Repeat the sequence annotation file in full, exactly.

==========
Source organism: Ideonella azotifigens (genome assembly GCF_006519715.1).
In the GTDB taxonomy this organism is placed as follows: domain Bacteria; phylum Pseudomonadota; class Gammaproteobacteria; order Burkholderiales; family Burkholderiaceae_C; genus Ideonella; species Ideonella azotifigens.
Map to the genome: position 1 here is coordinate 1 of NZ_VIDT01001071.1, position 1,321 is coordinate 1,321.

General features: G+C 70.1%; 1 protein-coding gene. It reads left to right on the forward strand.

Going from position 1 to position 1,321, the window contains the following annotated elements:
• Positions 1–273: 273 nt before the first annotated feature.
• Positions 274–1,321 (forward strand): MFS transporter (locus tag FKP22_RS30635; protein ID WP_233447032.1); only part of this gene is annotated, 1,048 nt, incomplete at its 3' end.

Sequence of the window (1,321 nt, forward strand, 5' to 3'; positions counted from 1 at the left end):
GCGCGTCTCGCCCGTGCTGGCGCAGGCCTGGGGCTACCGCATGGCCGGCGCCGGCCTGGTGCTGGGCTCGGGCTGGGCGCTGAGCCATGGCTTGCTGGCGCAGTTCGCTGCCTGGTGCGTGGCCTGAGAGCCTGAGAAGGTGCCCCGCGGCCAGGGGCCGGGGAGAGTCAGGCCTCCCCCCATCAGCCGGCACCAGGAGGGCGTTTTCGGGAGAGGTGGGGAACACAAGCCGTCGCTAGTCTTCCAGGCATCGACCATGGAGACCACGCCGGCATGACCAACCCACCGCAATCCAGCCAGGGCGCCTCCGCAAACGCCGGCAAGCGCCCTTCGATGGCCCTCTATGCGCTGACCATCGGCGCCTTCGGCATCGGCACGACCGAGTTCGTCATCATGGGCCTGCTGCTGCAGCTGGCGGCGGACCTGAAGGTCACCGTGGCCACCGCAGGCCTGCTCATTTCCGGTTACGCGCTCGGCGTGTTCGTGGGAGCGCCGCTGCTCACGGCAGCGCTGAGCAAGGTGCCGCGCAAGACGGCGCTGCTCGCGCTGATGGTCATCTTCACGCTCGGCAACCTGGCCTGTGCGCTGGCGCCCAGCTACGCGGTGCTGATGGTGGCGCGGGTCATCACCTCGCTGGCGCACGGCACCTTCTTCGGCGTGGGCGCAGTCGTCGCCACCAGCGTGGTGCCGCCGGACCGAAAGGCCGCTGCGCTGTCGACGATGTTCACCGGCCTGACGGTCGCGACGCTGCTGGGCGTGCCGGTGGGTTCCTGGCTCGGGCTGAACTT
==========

Source organism: Ideonella azotifigens (genome assembly GCF_006519715.1).
In the GTDB taxonomy this organism is placed as follows: domain Bacteria; phylum Pseudomonadota; class Gammaproteobacteria; order Burkholderiales; family Burkholderiaceae_C; genus Ideonella; species Ideonella azotifigens.
Map to the genome: position 1 here is coordinate 1 of NZ_VIDT01001071.1, position 1,321 is coordinate 1,321.

General features: G+C 70.1%; 1 protein-coding gene. It reads left to right on the forward strand.

Going from position 1 to position 1,321, the window contains the following annotated elements:
• Positions 1–273: 273 nt before the first annotated feature.
• Positions 274–1,321 (forward strand): MFS transporter (locus tag FKP22_RS30635; protein ID WP_233447032.1); only part of this gene is annotated, 1,048 nt, incomplete at its 3' end.

Sequence of the window (1,321 nt, forward strand, 5' to 3'; positions counted from 1 at the left end):
GCGCGTCTCGCCCGTGCTGGCGCAGGCCTGGGGCTACCGCATGGCCGGCGCCGGCCTGGTGCTGGGCTCGGGCTGGGCGCTGAGCCATGGCTTGCTGGCGCAGTTCGCTGCCTGGTGCGTGGCCTGAGAGCCTGAGAAGGTGCCCCGCGGCCAGGGGCCGGGGAGAGTCAGGCCTCCCCCCATCAGCCGGCACCAGGAGGGCGTTTTCGGGAGAGGTGGGGAACACAAGCCGTCGCTAGTCTTCCAGGCATCGACCATGGAGACCACGCCGGCATGACCAACCCACCGCAATCCAGCCAGGGCGCCTCCGCAAACGCCGGCAAGCGCCCTTCGATGGCCCTCTATGCGCTGACCATCGGCGCCTTCGGCATCGGCACGACCGAGTTCGTCATCATGGGCCTGCTGCTGCAGCTGGCGGCGGACCTGAAGGTCACCGTGGCCACCGCAGGCCTGCTCATTTCCGGTTACGCGCTCGGCGTGTTCGTGGGAGCGCCGCTGCTCACGGCAGCGCTGAGCAAGGTGCCGCGCAAGACGGCGCTGCTCGCGCTGATGGTCATCTTCACGCTCGGCAACCTGGCCTGTGCGCTGGCGCCCAGCTACGCGGTGCTGATGGTGGCGCGGGTCATCACCTCGCTGGCGCACGGCACCTTCTTCGGCGTGGGCGCAGTCGTCGCCACCAGCGTGGTGCCGCCGGACCGAAAGGCCGCTGCGCTGTCGACGATGTTCACCGGCCTGACGGTCGCGACGCTGCTGGGCGTGCCGGTGGGTTCCTGGCTCGGGCTGAACTT